Suppliers caught in propane pinch
Chad Dice has been able to keep his customers in Greene and Fayette counties supplied with propane to heat their homes, but only because he's rationing those with larger tanks to half their normal allotment.
“Anybody else, they've been filled up,” said Dice, who operates Bottled Gas Service in Carmichaels.
His company, a smaller supplier in the region, could come up short if the sub-zero cold weather settles in.
“It depends on how long the cold stays, but I don't believe (the company will have enough),” he said.
Other propane suppliers said they're having a hard time getting fresh supplies as the state braces for another round of brutally cold weather.
Strong demand has pushed propane prices higher.
A gallon cost $3.42 this week in Pennsylvania, an increase of 32 cents from Dec. 2 and nearly 50 cents from January 2013, the U.S. Energy Information Administration said. The national average price jumped 10.3 cents this week, the largest weekly increase in four years.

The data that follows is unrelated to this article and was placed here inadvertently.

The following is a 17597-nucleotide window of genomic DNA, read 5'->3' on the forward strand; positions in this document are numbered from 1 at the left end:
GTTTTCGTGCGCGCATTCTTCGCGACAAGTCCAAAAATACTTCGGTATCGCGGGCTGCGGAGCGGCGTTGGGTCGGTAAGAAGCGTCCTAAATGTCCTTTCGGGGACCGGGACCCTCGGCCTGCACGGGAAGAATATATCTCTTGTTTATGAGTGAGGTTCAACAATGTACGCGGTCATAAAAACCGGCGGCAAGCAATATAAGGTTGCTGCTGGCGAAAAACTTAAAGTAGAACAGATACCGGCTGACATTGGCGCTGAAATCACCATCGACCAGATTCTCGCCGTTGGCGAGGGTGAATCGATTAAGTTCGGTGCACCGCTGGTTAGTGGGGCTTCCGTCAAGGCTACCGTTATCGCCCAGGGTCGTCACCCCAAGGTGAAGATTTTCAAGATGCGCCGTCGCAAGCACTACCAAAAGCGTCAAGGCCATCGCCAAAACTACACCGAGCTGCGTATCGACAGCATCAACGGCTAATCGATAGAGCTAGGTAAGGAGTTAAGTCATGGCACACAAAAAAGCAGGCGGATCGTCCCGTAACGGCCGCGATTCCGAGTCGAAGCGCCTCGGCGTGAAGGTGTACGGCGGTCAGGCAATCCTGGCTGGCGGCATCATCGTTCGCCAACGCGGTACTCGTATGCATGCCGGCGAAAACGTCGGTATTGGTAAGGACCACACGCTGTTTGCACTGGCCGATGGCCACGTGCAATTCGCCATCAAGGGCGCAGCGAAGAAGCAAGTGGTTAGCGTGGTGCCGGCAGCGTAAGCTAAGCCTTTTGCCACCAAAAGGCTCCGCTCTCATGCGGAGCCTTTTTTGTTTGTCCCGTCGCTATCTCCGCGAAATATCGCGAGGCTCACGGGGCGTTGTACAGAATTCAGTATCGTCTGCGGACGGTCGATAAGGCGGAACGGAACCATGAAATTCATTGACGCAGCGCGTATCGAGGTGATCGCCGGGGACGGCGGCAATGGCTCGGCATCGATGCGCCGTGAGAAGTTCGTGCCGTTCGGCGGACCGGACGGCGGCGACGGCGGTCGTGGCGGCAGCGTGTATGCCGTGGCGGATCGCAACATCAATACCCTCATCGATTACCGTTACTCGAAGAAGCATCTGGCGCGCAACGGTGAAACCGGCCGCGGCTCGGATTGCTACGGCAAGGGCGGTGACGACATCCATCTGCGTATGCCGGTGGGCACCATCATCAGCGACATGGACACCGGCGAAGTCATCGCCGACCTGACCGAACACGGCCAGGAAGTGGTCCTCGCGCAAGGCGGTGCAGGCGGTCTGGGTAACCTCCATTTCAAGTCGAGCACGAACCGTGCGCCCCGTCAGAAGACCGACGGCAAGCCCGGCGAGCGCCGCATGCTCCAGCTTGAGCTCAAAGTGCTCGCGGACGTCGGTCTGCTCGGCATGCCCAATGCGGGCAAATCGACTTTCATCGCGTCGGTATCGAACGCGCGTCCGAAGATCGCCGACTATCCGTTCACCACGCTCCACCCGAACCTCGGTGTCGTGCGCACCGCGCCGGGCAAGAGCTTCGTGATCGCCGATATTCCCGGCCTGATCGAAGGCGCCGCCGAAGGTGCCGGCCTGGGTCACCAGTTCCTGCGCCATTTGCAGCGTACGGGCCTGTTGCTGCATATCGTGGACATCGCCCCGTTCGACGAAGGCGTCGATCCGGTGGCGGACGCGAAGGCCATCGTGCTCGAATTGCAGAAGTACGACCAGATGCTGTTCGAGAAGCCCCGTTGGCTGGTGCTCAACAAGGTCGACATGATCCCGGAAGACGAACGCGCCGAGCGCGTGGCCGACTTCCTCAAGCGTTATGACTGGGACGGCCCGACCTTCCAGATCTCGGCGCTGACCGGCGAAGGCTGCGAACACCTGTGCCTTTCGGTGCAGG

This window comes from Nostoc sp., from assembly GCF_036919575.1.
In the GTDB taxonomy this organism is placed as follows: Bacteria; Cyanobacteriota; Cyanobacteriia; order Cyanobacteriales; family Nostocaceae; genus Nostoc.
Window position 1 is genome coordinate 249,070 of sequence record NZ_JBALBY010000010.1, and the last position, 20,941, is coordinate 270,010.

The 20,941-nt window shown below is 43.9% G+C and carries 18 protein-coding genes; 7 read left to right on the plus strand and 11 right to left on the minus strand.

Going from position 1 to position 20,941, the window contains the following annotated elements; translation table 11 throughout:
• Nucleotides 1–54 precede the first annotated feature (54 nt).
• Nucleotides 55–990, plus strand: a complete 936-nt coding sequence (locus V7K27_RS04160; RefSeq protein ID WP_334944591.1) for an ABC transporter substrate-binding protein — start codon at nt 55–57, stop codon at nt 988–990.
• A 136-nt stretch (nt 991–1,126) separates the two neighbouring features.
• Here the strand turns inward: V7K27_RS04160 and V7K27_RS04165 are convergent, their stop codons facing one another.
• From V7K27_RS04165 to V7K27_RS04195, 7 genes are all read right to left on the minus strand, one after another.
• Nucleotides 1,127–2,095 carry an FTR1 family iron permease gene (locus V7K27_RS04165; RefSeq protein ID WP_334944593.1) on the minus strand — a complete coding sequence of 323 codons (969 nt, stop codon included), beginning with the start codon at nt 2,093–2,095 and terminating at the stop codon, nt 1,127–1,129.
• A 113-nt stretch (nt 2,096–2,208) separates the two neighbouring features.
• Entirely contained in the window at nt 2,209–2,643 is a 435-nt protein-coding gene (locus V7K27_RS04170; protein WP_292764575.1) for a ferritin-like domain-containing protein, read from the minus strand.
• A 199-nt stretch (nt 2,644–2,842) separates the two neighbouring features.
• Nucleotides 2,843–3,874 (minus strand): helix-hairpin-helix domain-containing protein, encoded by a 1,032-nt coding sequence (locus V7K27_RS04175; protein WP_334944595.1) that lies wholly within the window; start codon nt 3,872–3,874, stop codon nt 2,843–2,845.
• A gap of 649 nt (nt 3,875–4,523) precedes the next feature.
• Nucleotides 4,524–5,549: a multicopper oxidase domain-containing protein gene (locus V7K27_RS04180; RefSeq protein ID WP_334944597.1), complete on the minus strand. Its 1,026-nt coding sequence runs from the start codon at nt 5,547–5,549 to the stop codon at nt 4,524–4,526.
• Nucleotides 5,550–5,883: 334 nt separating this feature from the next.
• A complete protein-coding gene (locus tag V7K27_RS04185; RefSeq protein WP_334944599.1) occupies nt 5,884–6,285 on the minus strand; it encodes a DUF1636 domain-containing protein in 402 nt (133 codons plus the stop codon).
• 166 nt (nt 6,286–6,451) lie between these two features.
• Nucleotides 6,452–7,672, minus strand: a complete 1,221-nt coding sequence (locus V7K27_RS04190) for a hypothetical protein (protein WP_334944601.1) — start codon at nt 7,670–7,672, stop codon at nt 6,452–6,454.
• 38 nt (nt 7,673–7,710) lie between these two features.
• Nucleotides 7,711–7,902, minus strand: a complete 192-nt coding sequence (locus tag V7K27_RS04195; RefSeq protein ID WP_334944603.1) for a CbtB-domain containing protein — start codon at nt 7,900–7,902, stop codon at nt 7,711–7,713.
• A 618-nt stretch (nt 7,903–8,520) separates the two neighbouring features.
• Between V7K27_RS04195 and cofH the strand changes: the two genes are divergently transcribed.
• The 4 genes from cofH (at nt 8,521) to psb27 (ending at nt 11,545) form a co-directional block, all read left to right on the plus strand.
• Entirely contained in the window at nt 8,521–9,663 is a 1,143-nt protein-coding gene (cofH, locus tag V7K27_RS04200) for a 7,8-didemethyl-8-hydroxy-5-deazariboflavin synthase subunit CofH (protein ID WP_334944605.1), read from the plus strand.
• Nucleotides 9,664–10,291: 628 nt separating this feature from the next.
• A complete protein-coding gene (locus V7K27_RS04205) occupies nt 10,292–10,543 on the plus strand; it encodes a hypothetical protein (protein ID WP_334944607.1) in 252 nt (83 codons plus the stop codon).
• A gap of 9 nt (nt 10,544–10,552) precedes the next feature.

The unrelenting cold has increased the demand for propane, the primary heating source for more than 178,000 Pennsylvanians, most of them living in rural areas.
That's about 3.6 percent of the home heating market in the state; most homes use natural gas, fuel oil or electricity.
Amerigas, which operates nationwide, has been rationing in select markets, said spokesman Simon Bowman.
“The situation changes day by day,” he said. “Supply is tight, but there is propane out there. It has to be moved. Our supply people haven't slept in days.”
“Things are tough,” said Mike Conroy of Youngstown, Ohio, who has been selling propane at Youngstown Propane for 15 years. The company usually receives propane shipments daily, but lately it's been about twice a week.
“There's some available in the South, but in our area, it's hard to get,” he said. “It's been cold for so long.”
A convergence of factors this winter has exacerbated problems in the propane distribution network, according to the Pennsylvania Propane Gas Association.